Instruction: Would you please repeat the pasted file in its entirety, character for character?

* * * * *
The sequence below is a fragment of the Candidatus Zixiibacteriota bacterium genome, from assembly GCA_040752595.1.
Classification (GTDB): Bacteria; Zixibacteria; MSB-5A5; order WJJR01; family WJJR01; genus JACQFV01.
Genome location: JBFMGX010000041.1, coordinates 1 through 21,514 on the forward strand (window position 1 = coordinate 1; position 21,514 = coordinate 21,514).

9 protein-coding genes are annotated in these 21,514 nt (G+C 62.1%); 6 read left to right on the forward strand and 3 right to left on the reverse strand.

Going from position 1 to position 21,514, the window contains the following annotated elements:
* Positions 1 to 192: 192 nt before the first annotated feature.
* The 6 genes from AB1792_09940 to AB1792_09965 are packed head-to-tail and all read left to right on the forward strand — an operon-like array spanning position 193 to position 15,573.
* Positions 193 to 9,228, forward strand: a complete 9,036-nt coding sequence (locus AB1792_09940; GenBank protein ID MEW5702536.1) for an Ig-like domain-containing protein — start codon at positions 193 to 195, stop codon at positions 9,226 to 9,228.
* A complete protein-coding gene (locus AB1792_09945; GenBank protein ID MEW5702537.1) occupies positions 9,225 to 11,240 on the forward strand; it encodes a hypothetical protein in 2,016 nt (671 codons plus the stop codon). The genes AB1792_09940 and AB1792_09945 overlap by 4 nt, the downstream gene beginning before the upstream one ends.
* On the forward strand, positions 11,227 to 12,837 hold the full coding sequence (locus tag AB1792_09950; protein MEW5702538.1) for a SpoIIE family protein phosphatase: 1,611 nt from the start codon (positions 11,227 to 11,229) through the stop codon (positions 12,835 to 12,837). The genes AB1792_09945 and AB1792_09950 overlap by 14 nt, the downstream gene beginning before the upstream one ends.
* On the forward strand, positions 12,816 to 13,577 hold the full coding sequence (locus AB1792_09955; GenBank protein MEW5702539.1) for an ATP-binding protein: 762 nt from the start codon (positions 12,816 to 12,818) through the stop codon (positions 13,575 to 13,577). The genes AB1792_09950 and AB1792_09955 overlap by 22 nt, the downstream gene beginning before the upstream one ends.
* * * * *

The sequence below is a fragment of the Candidatus Zixiibacteriota bacterium genome, from assembly GCA_040752595.1.
Classification (GTDB): Bacteria; Zixibacteria; MSB-5A5; order WJJR01; family WJJR01; genus JACQFV01.
Genome location: JBFMGX010000041.1, coordinates 1 through 21,514 on the forward strand (window position 1 = coordinate 1; position 21,514 = coordinate 21,514).

9 protein-coding genes are annotated in these 21,514 nt (G+C 62.1%); 6 read left to right on the forward strand and 3 right to left on the reverse strand.

Going from position 1 to position 21,514, the window contains the following annotated elements:
* Positions 1 to 192: 192 nt before the first annotated feature.
* The 6 genes from AB1792_09940 to AB1792_09965 are packed head-to-tail and all read left to right on the forward strand — an operon-like array spanning position 193 to position 15,573.
* Positions 193 to 9,228, forward strand: a complete 9,036-nt coding sequence (locus AB1792_09940; GenBank protein ID MEW5702536.1) for an Ig-like domain-containing protein — start codon at positions 193 to 195, stop codon at positions 9,226 to 9,228.
* A complete protein-coding gene (locus AB1792_09945; GenBank protein ID MEW5702537.1) occupies positions 9,225 to 11,240 on the forward strand; it encodes a hypothetical protein in 2,016 nt (671 codons plus the stop codon). The genes AB1792_09940 and AB1792_09945 overlap by 4 nt, the downstream gene beginning before the upstream one ends.
* On the forward strand, positions 11,227 to 12,837 hold the full coding sequence (locus tag AB1792_09950; protein MEW5702538.1) for a SpoIIE family protein phosphatase: 1,611 nt from the start codon (positions 11,227 to 11,229) through the stop codon (positions 12,835 to 12,837). The genes AB1792_09945 and AB1792_09950 overlap by 14 nt, the downstream gene beginning before the upstream one ends.
* On the forward strand, positions 12,816 to 13,577 hold the full coding sequence (locus AB1792_09955; GenBank protein MEW5702539.1) for an ATP-binding protein: 762 nt from the start codon (positions 12,816 to 12,818) through the stop codon (positions 13,575 to 13,577). The genes AB1792_09950 and AB1792_09955 overlap by 22 nt, the downstream gene beginning before the upstream one ends.